At the end of the experiment, rats were weighed. Blood samples were collected to assess the biochemical parameters and hematological indicators. The animals were sacrificed by using pentobarbital anesthesia (100 mg/kg). The protective effect was determined through weights as well as biochemical, hematological; the antioxidant capacity by superoxide dismutase (SOD),14 nitric oxide (NO),15 malondialdehyde (MDA)16 and the anti-inflammatory capacity by the level of C-reactive protein (CRP).17

Histological analysis. Stomach were removed and fixed in 10% formalin, processed, and embedded into paraffin blocks. Sections were cut at 5 μm thickness and stained with H&E (hematoxylin and eosin). The slides were examined under a light microscope (Olympus BX51).

Statistical analysis

Data are presented as mean ± standard deviation (SD). Data were analyzed for homogeneity of variance by the Levene test and normality by the Wilk–Shapiro W statistics. One-way analysis of variance (ANOVA) followed by Tukey multiple comparison method was carried out to compare the mean value of different groups. A P-value of 0.05 was considered statistically significant in all cases. Data were analyzed by using SPSS v. 21.

Ethical considerations

During the experimental process, international ethical principles for research using laboratory animals were respected. The rats were euthanized by intravenous injection of pentobarbital (100 mg/kg). This method leads to a quick and peaceful death, acceptable for rats.


Table 1 shows the secondary metabolites present in the ethanolic extract of aerial parts of Chuquiraga spinosa. The ethanol extract exhibited flavonoids followed by terpenes and alkaloids.

Figure 1. The morphology of the rat stomach was observed by microscopy. Moderated dysplasia was found in all groups treated with NMU. The group NMU + ChS50 showed moderated dysplasia. However, NMU + ChS250 had the lowest incidence. All the groups treated with ChS had lower incidence of inflammation and dysplasia. NMU + ChS500 showed the best protective effect on NMU induced gastric cancer.

Figure 2. In regard to weights of experimental animals a significant increase of body weight was found in all groups treated with ChS. However, NMU + ChS500 had the highest value with regard to NMU group.

Hematological indicators show that the triglyceride level was significantly lower in group NMU + ChS250 and group ChS500 (P < 0.05 and P < 0.01) than in group NMU. Administration of ChS at doses of 500 μg/kg significantly increased the level of HDL (P< 0.01) (Table 2).

Biochemical indicators showed that the SOD, NO, MDA and CRP level was significantly lower in group NMU+ ChS250 and group NMU + ChS500 (P < 0.05 and P < 0.01) than in group NMU. Administration of Chuquiraga spinosa at the dose of 50 mg/kg significantly reduced the SOD level (P < 0.05) as compared with group NMU (Table 3).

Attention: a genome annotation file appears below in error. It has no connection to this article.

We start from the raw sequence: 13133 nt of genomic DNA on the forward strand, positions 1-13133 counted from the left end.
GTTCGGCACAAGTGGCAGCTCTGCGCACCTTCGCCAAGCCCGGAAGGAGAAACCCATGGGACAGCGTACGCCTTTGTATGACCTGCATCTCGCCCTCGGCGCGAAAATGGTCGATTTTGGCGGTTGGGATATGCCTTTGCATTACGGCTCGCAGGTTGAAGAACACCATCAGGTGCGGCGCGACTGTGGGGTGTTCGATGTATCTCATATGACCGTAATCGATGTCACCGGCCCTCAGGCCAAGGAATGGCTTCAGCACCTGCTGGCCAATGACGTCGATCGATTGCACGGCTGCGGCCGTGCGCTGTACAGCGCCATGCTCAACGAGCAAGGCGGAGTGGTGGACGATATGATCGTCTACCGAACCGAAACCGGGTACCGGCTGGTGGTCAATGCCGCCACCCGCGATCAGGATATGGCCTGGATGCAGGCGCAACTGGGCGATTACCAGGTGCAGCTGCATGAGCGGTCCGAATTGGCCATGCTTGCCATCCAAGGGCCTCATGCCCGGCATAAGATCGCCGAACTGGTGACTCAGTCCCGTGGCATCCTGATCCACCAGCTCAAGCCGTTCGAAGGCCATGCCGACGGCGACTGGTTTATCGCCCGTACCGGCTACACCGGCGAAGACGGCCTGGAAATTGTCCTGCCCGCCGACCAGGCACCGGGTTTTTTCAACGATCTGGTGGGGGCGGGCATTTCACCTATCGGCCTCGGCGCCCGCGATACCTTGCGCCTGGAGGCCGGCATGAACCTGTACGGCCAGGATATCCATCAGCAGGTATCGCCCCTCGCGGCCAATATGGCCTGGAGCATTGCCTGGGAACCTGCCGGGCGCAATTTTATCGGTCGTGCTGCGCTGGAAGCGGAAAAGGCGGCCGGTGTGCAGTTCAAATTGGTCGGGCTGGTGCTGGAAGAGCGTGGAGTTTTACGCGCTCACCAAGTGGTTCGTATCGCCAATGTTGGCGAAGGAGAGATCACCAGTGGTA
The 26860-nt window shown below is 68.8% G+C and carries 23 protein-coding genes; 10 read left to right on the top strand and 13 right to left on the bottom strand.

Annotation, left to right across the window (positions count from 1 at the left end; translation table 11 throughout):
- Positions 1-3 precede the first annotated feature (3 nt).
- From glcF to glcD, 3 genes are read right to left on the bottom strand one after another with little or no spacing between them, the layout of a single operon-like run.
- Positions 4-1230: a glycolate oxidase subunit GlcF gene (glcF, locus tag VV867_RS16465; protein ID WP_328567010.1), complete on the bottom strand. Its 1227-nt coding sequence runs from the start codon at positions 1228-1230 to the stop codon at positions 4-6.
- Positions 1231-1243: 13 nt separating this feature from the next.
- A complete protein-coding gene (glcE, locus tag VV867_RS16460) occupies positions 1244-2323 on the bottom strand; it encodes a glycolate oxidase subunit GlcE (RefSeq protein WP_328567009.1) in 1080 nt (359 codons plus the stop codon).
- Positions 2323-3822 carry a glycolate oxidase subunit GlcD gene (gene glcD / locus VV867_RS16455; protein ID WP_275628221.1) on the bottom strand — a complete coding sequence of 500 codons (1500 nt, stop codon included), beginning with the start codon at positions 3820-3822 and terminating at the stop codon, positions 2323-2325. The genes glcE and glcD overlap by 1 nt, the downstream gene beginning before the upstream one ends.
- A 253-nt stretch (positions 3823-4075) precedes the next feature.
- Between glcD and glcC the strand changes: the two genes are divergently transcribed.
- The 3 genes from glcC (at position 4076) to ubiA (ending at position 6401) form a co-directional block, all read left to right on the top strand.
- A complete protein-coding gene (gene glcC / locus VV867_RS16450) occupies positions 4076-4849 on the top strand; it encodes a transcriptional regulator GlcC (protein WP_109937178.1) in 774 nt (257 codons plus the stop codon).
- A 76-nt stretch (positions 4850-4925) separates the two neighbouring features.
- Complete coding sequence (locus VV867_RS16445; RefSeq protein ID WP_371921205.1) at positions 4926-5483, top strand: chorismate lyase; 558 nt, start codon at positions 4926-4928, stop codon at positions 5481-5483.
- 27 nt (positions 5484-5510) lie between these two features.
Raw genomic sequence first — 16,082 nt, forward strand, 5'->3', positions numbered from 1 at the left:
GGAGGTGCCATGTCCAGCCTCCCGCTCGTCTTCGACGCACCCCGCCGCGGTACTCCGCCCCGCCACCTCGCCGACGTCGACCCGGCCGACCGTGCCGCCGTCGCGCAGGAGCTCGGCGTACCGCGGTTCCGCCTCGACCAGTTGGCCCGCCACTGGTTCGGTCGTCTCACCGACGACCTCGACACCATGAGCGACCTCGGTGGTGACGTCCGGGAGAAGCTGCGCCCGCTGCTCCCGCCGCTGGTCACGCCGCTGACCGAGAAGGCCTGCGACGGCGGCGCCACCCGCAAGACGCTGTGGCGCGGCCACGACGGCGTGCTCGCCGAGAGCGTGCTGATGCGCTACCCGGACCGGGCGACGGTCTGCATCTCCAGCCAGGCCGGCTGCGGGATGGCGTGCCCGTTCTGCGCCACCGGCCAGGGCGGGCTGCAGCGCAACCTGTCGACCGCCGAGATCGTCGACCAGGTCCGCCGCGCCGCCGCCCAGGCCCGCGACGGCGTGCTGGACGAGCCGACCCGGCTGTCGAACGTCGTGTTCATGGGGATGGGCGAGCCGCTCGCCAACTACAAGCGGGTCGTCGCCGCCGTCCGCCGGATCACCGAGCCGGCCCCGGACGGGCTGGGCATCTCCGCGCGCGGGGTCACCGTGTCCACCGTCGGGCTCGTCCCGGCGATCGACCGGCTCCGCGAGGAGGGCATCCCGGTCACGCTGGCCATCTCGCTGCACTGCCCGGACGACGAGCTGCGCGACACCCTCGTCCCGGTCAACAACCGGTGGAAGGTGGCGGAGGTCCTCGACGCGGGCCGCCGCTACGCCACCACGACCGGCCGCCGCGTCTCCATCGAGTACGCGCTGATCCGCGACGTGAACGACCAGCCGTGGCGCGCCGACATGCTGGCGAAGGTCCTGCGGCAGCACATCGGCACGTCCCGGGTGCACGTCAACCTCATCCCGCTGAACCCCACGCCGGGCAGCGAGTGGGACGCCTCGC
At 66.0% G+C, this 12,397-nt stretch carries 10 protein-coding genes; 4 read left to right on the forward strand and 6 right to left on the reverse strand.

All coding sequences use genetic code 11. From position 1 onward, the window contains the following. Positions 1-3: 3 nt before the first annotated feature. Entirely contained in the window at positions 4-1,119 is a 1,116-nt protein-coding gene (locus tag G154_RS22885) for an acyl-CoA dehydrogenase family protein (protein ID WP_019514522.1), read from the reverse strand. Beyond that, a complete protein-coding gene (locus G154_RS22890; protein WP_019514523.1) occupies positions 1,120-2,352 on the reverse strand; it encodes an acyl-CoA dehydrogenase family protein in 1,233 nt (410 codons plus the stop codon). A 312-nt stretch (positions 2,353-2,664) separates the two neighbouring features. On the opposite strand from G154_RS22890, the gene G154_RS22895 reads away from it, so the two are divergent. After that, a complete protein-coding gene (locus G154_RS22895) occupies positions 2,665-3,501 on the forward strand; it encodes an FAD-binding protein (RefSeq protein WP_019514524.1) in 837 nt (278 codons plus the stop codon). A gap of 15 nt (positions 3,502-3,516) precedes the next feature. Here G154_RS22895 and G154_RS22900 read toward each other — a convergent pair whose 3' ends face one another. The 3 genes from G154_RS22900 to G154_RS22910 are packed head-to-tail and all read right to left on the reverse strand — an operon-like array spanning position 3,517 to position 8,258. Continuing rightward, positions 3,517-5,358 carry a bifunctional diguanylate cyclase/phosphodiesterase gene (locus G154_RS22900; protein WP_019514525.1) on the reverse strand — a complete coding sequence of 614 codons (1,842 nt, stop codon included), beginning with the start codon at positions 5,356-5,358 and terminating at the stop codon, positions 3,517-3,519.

NMU is a tumor agent which has a high affinity by H2 than H1 receptor ̦ furthermore these receptors show different systems of second messengers, producing cell proliferation such as in differenced and transformed cells. NMU produces hydrolysis of inositol phosphate mediated by phospholipase C, subsequently efflux of Ca++ and protein kinase C.18

Dysplasia is more biologically related to malignant transformation of gastric mucosa and in this study, all animals that received the tumor inducing agents showed great dysplasia especially in the group that not received treatment.19 The age possibly influenced that dysplasia was the predominant pattern.20 In our study, the rats were 4 months (young adults) which allows their tissues respond less aggressively. The histological pattern found in the rats given ethanol extract of Chuquiraga spinosa showed discrete dysplasia with fibrotic areas.29

Figure 1

H&E staining of stomach of control and experimental animals. (A) Negative control: Normal stomach ×400. (B) NMU: Moderated dysplasia (a) infiltrated muscularis mucosae, picnotic nucleus, (b) congestion, (c) fibrosis, ×400. (C) NMU + ChS50: Moderated dysplasia (H&E) ×400. (D) NMU + ChS250: Moderated dysplasia: (a) erosion in apex, lymphocytes and macrophages infiltration in submucosa area (b) nucleus in different shapes and sizes (H&E) ×400. (E) NMU + ChS500: moderated congestion in apex (H&E) ×400.

Figure 2

Weights of rats at the end of the study. Values are expressed as mean ± SD. (n=6). ANOVA Test (p<0,01). Tukey * (p<0,05), ** (p<0,01) versus Group INDUCTOR.

Hematological parameters showed a trend of increased HDL level and a decreased total cholesterol level in the group ChS 500 compared to the groups receiving the extract at lower doses. The lipid-lowering effect could directly influence the development of cancer because it has been evidenced in preclinical studies that statins show promising results in pancreatic, liver, colorectal and gastric cancer.22 They affect the cell division in cancer and expressed in the inhibition of proliferation, induction of apoptosis, autophagy, anti-invasion and anti-migratory effect.23 The groups that received the extract showed significantly lower values of CRP and NO. The relationship between chronic inflammation and the development of tumors was studied by Landa and showed a close relationship between the inflammatory and the increased prevalence of cancer.24 The effect of ethanol extract of Ch. spinosa in reducing CRP, MDA, SOD and NO levels could be due to the presence of flavonoids, which have the property of reducing the inflammatory mediators, and significantly reduces the odds to develop a cancerous disease.25,26 The levels of MDA and SOD were significantly lower in treated groups compared to inductor group. MDA is related to oxidative stress and oxidative degeneration, which is closely linked to the genesis of neoplasms and dysplasias.27